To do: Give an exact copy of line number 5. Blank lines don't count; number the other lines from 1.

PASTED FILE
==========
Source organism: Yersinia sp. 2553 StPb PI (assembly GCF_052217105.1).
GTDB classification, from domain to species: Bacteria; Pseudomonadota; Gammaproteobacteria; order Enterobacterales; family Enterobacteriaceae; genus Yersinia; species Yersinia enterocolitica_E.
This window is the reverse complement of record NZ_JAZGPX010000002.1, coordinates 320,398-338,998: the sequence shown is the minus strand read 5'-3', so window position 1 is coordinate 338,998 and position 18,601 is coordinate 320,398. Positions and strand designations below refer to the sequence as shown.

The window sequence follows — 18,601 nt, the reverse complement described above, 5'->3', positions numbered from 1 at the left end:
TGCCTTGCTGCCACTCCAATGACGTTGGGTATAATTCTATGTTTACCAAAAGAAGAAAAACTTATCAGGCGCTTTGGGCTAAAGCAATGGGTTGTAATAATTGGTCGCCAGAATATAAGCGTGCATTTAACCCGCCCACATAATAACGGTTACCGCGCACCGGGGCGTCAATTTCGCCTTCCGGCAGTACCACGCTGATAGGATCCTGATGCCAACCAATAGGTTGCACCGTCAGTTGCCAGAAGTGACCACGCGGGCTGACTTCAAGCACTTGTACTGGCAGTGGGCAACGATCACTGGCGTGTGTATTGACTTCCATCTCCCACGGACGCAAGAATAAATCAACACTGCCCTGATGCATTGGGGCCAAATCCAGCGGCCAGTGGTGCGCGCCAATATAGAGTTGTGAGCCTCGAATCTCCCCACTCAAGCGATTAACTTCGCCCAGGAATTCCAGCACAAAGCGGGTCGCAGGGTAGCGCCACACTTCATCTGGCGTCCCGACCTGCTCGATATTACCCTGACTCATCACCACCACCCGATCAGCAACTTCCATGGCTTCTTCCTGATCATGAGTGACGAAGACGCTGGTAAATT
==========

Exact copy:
TGCCTTGCTGCCACTCCAATGACGTTGGGTATAATTCTATGTTTACCAAAAGAAGAAAAACTTATCAGGCGCTTTGGGCTAAAGCAATGGGTTGTAATAATTGGTCGCCAGAATATAAGCGTGCATTTAACCCGCCCACATAATAACGGTTACCGCGCACCGGGGCGTCAATTTCGCCTTCCGGCAGTACCACGCTGATAGGATCCTGATGCCAACCAATAGGTTGCACCGTCAGTTGCCAGAAGTGACCACGCGGGCTGACTTCAAGCACTTGTACTGGCAGTGGGCAACGATCACTGGCGTGTGTATTGACTTCCATCTCCCACGGACGCAAGAATAAATCAACACTGCCCTGATGCATTGGGGCCAAATCCAGCGGCCAGTGGTGCGCGCCAATATAGAGTTGTGAGCCTCGAATCTCCCCACTCAAGCGATTAACTTCGCCCAGGAATTCCAGCACAAAGCGGGTCGCAGGGTAGCGCCACACTTCATCTGGCGTCCCGACCTGCTCGATATTACCCTGACTCATCACCACCACCCGATCAGCAACTTCCATGGCTTCTTCCTGATCATGAGTGACGAAGACGCTGGTAAATT